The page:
Mānuka Henare (Ngāti Haua hapū of Te Aupōuri, Te Rarawa, Ngāti Kuri, Ngāti Kahu), founding director of Caritas Aotearoa New Zealand, adviser to the New Zealand Catholic Bishops Conference on Treaty issues, and highly-respected academic, passed away in Auckland on 23 January 2021, aged 78.
Mānuka had a tremendous impact on the Church in New Zealand during the 1980s, 1990s and into the 2000s and went on to the academic world, forming new generations of Māori leaders through his study and research.
Born in Auckland, Mānuka completed his schooling at St Paul’s College, Ponsonby. After school he began work labouring then at Winstones [construction materials’ company]. From there he became an extension worker for the Catholic Youth Movement around 1964–1965.
Subsequently Mānuka was employed by CORSO, bringing him to Wellington. A New Zealand organisation, CORSO was dedicated to overcoming poverty and its structural roots, especially in Asia and the South Pacific. His knowledge of the global dimensions of inequality, colonisation and racism grew. All this, plus a growing family, would not have been possible without the work and love of his wife Diane, an occupational therapist.
In the mid-1970s Mānuka was employed by the Catholic Overseas Aid committee in the Wellington Archdiocese. This led to the national roles as executive officer of the National Justice and Peace commission and then founding director of Caritas Aotearoa New Zealand. He advised on Māori issues for the 1988 Royal Commission into Social Policy.
Mānuka was involved in developing understanding in the Church of the Treaty of Waitangi, exploring Māori expressions of Catholicism, promoting inculturation and encouraging Māori leadership. When Pope St John Paul II came to New Zealand in 1986, Mānuka was the Pope’s principle guide. He often quoted Pope John Paul II’s words in Auckland, ‘It is as Māori that God calls you’.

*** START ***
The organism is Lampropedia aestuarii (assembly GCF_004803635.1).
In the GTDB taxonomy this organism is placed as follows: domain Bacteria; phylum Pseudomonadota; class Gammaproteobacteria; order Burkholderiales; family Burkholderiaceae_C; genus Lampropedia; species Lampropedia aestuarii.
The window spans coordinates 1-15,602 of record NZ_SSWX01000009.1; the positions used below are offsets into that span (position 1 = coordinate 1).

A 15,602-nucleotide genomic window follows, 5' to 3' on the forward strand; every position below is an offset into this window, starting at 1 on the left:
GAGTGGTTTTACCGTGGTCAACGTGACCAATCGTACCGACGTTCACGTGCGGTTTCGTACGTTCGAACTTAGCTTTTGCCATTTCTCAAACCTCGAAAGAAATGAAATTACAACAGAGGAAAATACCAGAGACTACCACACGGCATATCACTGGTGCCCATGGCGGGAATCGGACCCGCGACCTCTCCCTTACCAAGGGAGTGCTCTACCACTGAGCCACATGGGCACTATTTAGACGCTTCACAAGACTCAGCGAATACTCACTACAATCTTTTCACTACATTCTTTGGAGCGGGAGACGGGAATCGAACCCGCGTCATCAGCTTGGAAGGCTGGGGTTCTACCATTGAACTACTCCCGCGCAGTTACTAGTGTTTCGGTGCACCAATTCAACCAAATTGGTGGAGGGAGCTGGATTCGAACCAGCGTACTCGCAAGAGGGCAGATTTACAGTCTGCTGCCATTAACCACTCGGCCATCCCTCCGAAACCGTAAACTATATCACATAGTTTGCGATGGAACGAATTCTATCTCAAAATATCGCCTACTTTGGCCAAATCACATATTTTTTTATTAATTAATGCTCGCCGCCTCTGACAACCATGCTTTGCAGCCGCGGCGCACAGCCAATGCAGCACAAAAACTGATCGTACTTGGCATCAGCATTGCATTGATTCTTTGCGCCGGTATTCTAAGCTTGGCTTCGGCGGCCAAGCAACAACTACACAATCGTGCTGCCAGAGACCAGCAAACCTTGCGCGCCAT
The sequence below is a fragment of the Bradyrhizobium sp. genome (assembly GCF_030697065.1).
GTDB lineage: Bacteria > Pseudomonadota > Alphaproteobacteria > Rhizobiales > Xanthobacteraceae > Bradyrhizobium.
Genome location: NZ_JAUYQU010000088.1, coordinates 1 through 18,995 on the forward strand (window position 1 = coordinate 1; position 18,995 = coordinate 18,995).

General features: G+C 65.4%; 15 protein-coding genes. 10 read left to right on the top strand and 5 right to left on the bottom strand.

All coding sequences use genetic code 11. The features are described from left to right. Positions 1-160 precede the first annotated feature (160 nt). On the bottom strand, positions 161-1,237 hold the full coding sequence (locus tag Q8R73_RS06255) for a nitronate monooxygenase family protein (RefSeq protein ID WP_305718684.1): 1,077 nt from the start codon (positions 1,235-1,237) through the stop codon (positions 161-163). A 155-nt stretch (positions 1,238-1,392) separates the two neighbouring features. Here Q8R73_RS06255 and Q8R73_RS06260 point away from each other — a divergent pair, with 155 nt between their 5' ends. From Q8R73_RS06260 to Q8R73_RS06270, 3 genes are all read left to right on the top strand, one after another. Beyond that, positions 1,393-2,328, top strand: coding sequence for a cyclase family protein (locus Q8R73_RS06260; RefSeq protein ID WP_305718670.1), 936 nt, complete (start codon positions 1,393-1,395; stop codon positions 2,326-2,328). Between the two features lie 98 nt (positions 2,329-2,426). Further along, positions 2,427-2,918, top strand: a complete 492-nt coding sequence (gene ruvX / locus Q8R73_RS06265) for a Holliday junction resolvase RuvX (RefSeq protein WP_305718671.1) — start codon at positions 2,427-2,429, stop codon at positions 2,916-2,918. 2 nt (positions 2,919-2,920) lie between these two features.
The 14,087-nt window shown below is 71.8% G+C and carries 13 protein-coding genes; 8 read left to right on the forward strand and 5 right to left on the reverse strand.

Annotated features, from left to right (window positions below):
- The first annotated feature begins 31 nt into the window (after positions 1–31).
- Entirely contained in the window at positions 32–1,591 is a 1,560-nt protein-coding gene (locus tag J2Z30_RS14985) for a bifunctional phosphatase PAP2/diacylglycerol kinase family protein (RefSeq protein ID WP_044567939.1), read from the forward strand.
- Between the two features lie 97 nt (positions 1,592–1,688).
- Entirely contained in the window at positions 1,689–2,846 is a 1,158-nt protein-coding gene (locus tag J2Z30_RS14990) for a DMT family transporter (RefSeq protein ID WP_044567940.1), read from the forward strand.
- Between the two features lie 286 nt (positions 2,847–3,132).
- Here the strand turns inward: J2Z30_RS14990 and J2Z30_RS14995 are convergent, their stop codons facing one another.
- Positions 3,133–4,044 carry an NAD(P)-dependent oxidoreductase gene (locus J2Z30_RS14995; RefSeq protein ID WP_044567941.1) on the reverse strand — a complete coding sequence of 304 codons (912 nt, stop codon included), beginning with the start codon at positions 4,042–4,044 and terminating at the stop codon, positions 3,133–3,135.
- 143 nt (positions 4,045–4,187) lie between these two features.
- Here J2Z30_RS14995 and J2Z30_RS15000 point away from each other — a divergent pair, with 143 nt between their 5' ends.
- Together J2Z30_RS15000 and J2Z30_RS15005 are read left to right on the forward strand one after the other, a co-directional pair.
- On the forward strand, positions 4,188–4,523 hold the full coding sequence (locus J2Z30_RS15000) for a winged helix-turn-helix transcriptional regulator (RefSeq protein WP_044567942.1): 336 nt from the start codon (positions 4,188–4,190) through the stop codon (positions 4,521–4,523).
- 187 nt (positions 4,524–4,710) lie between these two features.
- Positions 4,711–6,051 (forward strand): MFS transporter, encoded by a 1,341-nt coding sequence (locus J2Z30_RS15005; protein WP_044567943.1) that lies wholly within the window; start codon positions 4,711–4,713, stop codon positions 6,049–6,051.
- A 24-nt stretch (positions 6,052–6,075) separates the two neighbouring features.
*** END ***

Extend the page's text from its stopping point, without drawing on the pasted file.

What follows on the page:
Mānuka was also part of the delegation of Māori Catholics to Rome with Cardinal Williams to advocate for a Māori bishop. This bore fruit with the appointment of Bishop Takuira Mariu of Tuwharetoa in 1988 as the first Pihopa Katorika Māori– Māori Catholic Bishop.
In the late 1980s, as legal recognition of the Treaty of Waitangi grew, Mānuka was encouraged to study the Treaty. This would eventually lead to his academic career, initially at Victoria University, then in the business school at Auckland University and as founding director of the Dame Mira Szaszy Research Centre.
Mānuka’s 2003 PhD explored Māori economic development leading up to the Treaty including exploring Te Whakaputanga, the 1835 Declaration of Independence by Māori chiefs, the basis of the Treaty of Waitangi. Out of this came his work on the ‘unwritten 4th article’ of the treaty advocated for by Bishop Pompallier and accepted by Hobson at the Treaty signing. Mānuka was an authoritative witness at Waitangi Tribunal hearings showing that Māori did not cede sovereignty in the Treaty.
Mānuka became an ethno-historian of the confidence and entrepreneurial skills of Māori at the time of European contact in the 18th and 19th centuries and a proponent of Māori business development. He took a teaching role at Auckland University and a research role at the Dame Mira Szaszy Research Centre there. His research was painstaking, going to the sources, re-translating where necessary to depth original Māori terminology. His research and analysis of the confidence of Māori at the time of European contact led him to propose a distinctive Māori approach to business.
The late Pā Hēnare Tate, described Mānuka as the most eminent Māori Catholic scholar of our time.
Dr Mānuka Henare died following a short battle with a degenerative illness surrounded by his whānau. A widely respected and loved Rangatira he lay at Te Unga Waka Catholic marae in Auckland before being taken back for burial at Whangape on Tuesday 26 January for burial. A constant theme through the tangi was Mānuka’s encouragement of others.
Takoto mai, e te rangatira, i runga i te aroha o te Atua.